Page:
The Bar Council’s Pupillage Gateway platform suffered severe IT problems during the application process this year that led to applicants’ personal details being revealed to chambers, The Lawyer has learned.

Barristers chambers claim that IT issues meant they were only able to download applications that displayed all of the applicant’s personal details, such as name, date of birth, gender and education, despite a rule that requires sets to do the first application sift blind to avoid unconscious bias during the application process.

The Pupillage Gateway works as a centralised site that enables chambers to post pupillage vacancies and prospective pupils to submit their applications. On a specific date (in this case, 14 February 2023), the sets can download candidate applications and begin the shortlisting and interview process.

The Lawyer understands that when issues with the IT system became known, the Bar Council told sets that they would only be able to download the applications directly from the gateway with all applicants’ personal details on the forms. Another option would be to use an external contractor (paid for by the Bar Council) to remove this information to keep the process blind.

It is understood that some sets took the applications non-blind due to the large volume of applications they had received, and due to concerns that an external contractor would cause a further delay to an already-lengthy process that also has strict deadlines. The Lawyer understands that at least one set that took this option had a member of chambers’ personnel remove the data manually before giving it to those involved with the application process.

Other sets at the Bar took the external contractor option, which The Lawyer understands also created issues. One set claimed that the applications were then delayed by three days, and when they were returned, they were still not fully anonymised, with details such as education still visible.

Other glitches with the system saw the applicant’s name appear on the document’s title even after it was returned ‘anonymised’, an issue the Bar Council had to correct. Another meant alternate email addresses were the only contact details provided for chambers to contact applicants for interviews, rather than the applicant’s primary email address.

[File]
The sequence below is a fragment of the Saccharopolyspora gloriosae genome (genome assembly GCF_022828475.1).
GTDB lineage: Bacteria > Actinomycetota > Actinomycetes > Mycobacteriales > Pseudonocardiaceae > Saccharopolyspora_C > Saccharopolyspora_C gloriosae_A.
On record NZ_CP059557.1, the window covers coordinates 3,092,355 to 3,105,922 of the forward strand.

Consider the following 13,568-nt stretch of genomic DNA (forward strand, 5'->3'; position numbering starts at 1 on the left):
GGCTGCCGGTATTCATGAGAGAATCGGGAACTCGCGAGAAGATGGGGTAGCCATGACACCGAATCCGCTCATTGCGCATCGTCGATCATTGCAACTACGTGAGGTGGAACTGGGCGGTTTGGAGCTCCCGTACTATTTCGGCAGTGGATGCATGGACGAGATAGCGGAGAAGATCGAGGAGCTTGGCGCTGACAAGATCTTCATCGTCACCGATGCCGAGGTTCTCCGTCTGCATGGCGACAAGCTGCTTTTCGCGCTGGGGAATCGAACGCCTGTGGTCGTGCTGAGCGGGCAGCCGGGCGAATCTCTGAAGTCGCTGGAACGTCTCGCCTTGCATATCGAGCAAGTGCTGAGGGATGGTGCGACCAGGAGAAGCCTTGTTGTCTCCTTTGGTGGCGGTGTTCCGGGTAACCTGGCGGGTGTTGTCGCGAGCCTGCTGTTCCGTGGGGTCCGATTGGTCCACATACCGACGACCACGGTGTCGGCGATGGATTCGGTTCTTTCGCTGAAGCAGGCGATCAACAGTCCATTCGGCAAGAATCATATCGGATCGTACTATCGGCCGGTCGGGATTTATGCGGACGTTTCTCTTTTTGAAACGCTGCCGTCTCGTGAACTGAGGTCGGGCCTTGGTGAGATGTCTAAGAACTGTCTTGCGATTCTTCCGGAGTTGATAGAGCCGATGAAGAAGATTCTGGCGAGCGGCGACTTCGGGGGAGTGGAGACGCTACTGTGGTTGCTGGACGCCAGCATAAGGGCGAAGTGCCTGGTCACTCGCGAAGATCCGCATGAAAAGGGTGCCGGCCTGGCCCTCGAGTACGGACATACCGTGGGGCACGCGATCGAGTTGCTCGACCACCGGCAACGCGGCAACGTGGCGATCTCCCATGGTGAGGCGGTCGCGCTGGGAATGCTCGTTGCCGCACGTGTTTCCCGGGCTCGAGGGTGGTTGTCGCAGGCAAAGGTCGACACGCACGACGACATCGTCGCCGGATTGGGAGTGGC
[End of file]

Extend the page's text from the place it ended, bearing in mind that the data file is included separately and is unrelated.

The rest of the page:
A source at one set described the process as “a total nightmare” and said that its sifters “lost trust in the process,” resulting in internal personnel at chambers frequently double-checking information during the process to check it was correct. It was also said that the documents provided were not user-friendly, further adding to delays in the process.

Sets are required to use the gateway portal to arrange interview slots for candidates. However, there were complaints that this caused issues as interview slots could not be moved around on the system.

The 2022/23 recruitment timetable is the first year the Bar Council has run its revamped Pupillage Gateway, with the new platform running since September.

The Bar Council has a history of complaints relating to previous pupillage application systems, OLPAS and Pupillage Portal, both of which were plagued with problems. The body updated its current platform after being forced to extend deadlines for applicants when they complained about the Gateway’s slow operating speed in 2019.

A spokesperson for the Bar Council said: “Whilst the anonymisation of pupillage applications is not mandatory, it has been promoted by the Bar Council for a considerable number of years as it ensures fairness and reduces bias in the recruitment process.

“The new platform for the pupillage application process for 2023 was not able to automatically provide anonymisation and so the Bar Council managed the process manually for every Authorised Education and Training Organisation (AETO) that requested it. Some opted to undertake their own anonymisation.

“We apologised directly to those AETOs using the Pupillage Gateway for the delay that the manual redaction process caused to their recruitment processes and have not received any reports indicating that those who wanted to blind mark their applications were unable to do so.”

In 2022, the Bar Council launched a new Pupillage Gateway after the previous version of the site was closed.

The Bar Council added: “The providers of the new platform offered an ‘all or nothing’ approach to anonymisation which didn’t meet the needs of AETOs, so we requested development work on the site to accommodate the correct levels of anonymisation. Unfortunately, these changes were not made available in time for the 2023 process and so the Bar Council provided an alternative option of manual redaction. We are now working with the platform provider and chambers/AETOs to make sure the correct processes are all in place for the next round of pupillage recruitment. It is essential that the pupillage recruitment process is fair and accessible, and we welcome feedback from pupillage applicants and advertisers.”